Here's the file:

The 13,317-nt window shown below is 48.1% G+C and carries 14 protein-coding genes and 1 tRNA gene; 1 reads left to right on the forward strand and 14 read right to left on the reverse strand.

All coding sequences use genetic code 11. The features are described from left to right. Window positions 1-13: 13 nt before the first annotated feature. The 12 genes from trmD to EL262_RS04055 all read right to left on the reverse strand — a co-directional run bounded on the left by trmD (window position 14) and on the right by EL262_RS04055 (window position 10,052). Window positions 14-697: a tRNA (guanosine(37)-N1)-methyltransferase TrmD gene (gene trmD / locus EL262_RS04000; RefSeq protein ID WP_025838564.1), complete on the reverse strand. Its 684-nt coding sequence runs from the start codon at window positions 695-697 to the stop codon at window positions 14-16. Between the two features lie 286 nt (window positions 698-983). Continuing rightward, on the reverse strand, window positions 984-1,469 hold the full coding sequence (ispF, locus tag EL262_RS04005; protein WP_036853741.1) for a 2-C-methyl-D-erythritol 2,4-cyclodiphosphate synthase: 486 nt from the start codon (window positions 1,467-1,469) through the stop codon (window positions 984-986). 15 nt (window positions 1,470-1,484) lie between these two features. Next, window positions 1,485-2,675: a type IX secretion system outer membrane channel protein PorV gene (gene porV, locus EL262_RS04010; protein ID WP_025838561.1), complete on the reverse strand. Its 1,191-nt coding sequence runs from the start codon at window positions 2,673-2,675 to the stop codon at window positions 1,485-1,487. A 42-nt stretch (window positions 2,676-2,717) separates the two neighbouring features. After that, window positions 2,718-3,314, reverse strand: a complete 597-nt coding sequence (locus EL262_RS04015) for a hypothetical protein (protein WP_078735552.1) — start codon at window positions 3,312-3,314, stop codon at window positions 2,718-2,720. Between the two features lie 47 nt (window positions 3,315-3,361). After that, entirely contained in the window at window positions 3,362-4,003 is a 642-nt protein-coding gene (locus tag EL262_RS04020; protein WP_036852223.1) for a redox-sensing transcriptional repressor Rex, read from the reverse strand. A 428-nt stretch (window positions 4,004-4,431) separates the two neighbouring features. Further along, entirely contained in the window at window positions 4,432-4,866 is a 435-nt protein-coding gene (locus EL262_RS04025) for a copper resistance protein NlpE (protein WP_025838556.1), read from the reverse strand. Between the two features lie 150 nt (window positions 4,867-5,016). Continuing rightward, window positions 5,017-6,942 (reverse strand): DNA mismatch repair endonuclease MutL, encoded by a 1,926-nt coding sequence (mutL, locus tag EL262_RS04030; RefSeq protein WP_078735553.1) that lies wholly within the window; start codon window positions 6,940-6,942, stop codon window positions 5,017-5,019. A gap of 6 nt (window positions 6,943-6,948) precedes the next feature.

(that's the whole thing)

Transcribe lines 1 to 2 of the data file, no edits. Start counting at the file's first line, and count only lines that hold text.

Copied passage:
The 13,317-nt window shown below is 48.1% G+C and carries 14 protein-coding genes and 1 tRNA gene; 1 reads left to right on the forward strand and 14 read right to left on the reverse strand.

All coding sequences use genetic code 11. The features are described from left to right. Window positions 1-13: 13 nt before the first annotated feature. The 12 genes from trmD to EL262_RS04055 all read right to left on the reverse strand — a co-directional run bounded on the left by trmD (window position 14) and on the right by EL262_RS04055 (window position 10,052). Window positions 14-697: a tRNA (guanosine(37)-N1)-methyltransferase TrmD gene (gene trmD / locus EL262_RS04000; RefSeq protein ID WP_025838564.1), complete on the reverse strand. Its 684-nt coding sequence runs from the start codon at window positions 695-697 to the stop codon at window positions 14-16. Between the two features lie 286 nt (window positions 698-983). Continuing rightward, on the reverse strand, window positions 984-1,469 hold the full coding sequence (ispF, locus tag EL262_RS04005; protein WP_036853741.1) for a 2-C-methyl-D-erythritol 2,4-cyclodiphosphate synthase: 486 nt from the start codon (window positions 1,467-1,469) through the stop codon (window positions 984-986). 15 nt (window positions 1,470-1,484) lie between these two features. Next, window positions 1,485-2,675: a type IX secretion system outer membrane channel protein PorV gene (gene porV, locus EL262_RS04010; protein ID WP_025838561.1), complete on the reverse strand. Its 1,191-nt coding sequence runs from the start codon at window positions 2,673-2,675 to the stop codon at window positions 1,485-1,487. A 42-nt stretch (window positions 2,676-2,717) separates the two neighbouring features. After that, window positions 2,718-3,314, reverse strand: a complete 597-nt coding sequence (locus EL262_RS04015) for a hypothetical protein (protein WP_078735552.1) — start codon at window positions 3,312-3,314, stop codon at window positions 2,718-2,720. Between the two features lie 47 nt (window positions 3,315-3,361). After that, entirely contained in the window at window positions 3,362-4,003 is a 642-nt protein-coding gene (locus tag EL262_RS04020; protein WP_036852223.1) for a redox-sensing transcriptional repressor Rex, read from the reverse strand. A 428-nt stretch (window positions 4,004-4,431) separates the two neighbouring features. Further along, entirely contained in the window at window positions 4,432-4,866 is a 435-nt protein-coding gene (locus EL262_RS04025) for a copper resistance protein NlpE (protein WP_025838556.1), read from the reverse strand. Between the two features lie 150 nt (window positions 4,867-5,016). Continuing rightward, window positions 5,017-6,942 (reverse strand): DNA mismatch repair endonuclease MutL, encoded by a 1,926-nt coding sequence (mutL, locus tag EL262_RS04030; RefSeq protein WP_078735553.1) that lies wholly within the window; start codon window positions 6,940-6,942, stop codon window positions 5,017-5,019. A gap of 6 nt (window positions 6,943-6,948) precedes the next feature.